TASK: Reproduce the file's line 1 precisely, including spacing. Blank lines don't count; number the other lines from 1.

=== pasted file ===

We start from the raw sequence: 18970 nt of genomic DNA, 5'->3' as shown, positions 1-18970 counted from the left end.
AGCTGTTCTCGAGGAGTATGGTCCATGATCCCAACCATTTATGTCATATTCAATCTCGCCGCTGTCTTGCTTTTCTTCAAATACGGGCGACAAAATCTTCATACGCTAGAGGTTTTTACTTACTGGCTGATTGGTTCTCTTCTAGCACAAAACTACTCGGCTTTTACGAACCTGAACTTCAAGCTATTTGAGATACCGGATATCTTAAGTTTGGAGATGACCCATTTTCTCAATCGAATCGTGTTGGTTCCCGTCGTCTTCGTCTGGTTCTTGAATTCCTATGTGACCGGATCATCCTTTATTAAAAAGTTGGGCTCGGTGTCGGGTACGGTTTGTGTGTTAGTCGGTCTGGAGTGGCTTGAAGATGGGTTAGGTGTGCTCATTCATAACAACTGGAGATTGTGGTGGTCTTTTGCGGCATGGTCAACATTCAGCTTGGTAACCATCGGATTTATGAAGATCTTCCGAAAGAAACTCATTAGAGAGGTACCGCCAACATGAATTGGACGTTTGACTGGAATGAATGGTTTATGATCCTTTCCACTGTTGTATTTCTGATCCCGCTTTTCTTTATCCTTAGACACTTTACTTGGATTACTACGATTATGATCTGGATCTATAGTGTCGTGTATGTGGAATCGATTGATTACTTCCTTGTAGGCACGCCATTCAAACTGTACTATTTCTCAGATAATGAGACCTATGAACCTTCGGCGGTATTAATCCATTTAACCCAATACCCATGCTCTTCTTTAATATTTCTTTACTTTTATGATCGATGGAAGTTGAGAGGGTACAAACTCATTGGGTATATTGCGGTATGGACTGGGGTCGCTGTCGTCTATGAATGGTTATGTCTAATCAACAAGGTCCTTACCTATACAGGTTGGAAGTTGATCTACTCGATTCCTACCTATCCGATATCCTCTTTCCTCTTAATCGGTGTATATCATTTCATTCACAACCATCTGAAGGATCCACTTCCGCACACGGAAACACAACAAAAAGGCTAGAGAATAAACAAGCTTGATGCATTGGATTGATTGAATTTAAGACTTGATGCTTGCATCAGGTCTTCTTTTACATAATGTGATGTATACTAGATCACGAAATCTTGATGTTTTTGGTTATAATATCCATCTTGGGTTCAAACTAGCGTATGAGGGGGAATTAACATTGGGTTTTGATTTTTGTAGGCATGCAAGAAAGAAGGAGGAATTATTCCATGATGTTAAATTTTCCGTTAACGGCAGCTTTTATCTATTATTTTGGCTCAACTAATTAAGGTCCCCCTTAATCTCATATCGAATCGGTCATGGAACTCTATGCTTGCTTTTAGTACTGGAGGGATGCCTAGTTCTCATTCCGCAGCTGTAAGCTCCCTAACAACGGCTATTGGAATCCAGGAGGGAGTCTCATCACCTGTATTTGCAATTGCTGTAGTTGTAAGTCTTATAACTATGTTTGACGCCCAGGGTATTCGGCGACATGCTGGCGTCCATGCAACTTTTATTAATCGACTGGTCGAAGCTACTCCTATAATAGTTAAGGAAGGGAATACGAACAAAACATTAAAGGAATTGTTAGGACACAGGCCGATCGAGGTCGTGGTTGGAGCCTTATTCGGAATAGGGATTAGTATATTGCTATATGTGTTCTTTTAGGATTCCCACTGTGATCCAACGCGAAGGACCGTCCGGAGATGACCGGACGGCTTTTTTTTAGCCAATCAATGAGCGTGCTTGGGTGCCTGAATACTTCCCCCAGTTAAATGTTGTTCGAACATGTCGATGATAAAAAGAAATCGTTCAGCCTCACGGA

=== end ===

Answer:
We start from the raw sequence: 18970 nt of genomic DNA, 5'->3' as shown, positions 1-18970 counted from the left end.